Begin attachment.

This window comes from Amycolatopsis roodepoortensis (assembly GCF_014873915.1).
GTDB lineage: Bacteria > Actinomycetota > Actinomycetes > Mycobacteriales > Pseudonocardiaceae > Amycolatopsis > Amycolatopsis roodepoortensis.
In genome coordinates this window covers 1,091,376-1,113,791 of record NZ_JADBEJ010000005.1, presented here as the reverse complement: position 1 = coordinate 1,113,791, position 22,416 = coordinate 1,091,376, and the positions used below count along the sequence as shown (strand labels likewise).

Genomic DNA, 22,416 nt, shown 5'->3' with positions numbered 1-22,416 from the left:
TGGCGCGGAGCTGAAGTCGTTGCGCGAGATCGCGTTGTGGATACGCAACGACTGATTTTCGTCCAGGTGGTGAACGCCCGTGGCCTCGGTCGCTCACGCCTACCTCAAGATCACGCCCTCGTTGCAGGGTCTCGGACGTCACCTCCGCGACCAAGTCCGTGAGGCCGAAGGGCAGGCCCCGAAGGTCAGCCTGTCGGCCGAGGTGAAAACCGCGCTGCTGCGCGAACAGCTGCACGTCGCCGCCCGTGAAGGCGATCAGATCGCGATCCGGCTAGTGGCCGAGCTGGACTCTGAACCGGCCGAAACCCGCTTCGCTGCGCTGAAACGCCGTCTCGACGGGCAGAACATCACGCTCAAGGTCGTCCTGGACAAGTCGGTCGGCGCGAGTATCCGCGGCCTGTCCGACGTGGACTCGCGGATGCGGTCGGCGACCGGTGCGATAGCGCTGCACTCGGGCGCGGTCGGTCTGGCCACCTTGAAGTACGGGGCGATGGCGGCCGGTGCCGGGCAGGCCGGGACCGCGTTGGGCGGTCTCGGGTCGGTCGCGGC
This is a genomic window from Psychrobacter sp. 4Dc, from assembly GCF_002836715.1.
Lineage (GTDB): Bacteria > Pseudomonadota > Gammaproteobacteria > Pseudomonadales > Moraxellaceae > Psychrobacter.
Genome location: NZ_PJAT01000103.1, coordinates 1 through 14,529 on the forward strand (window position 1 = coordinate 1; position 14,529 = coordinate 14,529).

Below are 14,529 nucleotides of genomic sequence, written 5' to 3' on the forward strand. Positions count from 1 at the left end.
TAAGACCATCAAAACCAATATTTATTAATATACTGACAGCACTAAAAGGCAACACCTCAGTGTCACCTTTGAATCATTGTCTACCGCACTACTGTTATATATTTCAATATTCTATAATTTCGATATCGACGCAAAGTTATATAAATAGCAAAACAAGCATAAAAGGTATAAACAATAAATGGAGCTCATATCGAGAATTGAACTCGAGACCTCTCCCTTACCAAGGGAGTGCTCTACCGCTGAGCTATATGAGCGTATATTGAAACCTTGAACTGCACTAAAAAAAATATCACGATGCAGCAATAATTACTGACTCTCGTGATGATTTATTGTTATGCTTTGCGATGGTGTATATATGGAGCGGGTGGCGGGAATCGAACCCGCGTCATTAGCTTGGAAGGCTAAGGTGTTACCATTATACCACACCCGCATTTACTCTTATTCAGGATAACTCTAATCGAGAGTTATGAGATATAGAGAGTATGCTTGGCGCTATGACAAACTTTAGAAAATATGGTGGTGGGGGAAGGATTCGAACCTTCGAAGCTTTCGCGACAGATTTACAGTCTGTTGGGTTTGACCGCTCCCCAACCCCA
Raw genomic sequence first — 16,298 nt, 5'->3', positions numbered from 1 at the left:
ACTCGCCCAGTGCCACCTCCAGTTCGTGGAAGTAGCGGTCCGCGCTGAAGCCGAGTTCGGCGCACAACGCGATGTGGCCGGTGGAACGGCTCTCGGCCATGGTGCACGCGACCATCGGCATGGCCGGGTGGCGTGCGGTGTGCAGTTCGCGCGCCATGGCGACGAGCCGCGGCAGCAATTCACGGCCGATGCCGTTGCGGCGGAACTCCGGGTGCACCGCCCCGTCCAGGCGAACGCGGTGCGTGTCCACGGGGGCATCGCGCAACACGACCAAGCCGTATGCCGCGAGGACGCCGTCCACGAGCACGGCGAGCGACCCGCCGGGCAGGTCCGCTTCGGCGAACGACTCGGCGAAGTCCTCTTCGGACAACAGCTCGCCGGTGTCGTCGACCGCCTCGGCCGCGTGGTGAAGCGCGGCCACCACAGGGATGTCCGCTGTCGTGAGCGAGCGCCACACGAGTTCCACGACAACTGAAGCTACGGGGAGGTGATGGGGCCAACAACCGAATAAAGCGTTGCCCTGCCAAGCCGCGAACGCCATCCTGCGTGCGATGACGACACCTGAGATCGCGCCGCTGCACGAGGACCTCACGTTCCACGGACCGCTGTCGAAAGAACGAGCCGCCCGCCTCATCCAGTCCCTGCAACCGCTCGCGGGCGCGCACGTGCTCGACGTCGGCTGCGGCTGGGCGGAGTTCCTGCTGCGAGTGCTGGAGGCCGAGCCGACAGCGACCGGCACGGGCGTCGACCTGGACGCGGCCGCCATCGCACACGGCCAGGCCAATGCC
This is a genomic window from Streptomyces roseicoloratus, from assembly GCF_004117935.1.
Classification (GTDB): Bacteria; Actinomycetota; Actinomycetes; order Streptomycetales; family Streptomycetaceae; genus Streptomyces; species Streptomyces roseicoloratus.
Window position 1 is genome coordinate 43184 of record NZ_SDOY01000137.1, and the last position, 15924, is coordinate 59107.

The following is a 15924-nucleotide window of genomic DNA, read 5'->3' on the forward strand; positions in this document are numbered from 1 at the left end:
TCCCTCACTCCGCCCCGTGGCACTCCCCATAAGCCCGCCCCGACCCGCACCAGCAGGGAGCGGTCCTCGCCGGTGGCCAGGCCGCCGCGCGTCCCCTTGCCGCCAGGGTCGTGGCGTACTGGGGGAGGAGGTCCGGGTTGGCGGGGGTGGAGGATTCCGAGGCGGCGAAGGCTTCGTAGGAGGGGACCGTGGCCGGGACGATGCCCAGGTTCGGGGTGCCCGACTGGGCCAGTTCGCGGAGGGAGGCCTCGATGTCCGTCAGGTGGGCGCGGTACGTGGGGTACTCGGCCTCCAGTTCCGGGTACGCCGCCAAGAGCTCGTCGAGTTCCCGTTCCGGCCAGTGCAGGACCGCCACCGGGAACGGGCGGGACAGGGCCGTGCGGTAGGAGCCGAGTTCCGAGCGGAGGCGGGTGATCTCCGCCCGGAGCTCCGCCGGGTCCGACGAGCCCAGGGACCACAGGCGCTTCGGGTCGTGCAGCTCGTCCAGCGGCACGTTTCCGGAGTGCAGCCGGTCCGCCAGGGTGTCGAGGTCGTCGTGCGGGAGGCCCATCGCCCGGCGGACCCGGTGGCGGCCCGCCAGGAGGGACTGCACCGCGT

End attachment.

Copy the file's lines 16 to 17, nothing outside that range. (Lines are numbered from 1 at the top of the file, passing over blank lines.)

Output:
The following is a 15924-nucleotide window of genomic DNA, read 5'->3' on the forward strand; positions in this document are numbered from 1 at the left end:
TCCCTCACTCCGCCCCGTGGCACTCCCCATAAGCCCGCCCCGACCCGCACCAGCAGGGAGCGGTCCTCGCCGGTGGCCAGGCCGCCGCGCGTCCCCTTGCCGCCAGGGTCGTGGCGTACTGGGGGAGGAGGTCCGGGTTGGCGGGGGTGGAGGATTCCGAGGCGGCGAAGGCTTCGTAGGAGGGGACCGTGGCCGGGACGATGCCCAGGTTCGGGGTGCCCGACTGGGCCAGTTCGCGGAGGGAGGCCTCGATGTCCGTCAGGTGGGCGCGGTACGTGGGGTACTCGGCCTCCAGTTCCGGGTACGCCGCCAAGAGCTCGTCGAGTTCCCGTTCCGGCCAGTGCAGGACCGCCACCGGGAACGGGCGGGACAGGGCCGTGCGGTAGGAGCCGAGTTCCGAGCGGAGGCGGGTGATCTCCGCCCGGAGCTCCGCCGGGTCCGACGAGCCCAGGGACCACAGGCGCTTCGGGTCGTGCAGCTCGTCCAGCGGCACGTTTCCGGAGTGCAGCCGGTCCGCCAGGGTGTCGAGGTCGTCGTGCGGGAGGCCCATCGCCCGGCGGACCCGGTGGCGGCCCGCCAGGAGGGACTGCACCGCGT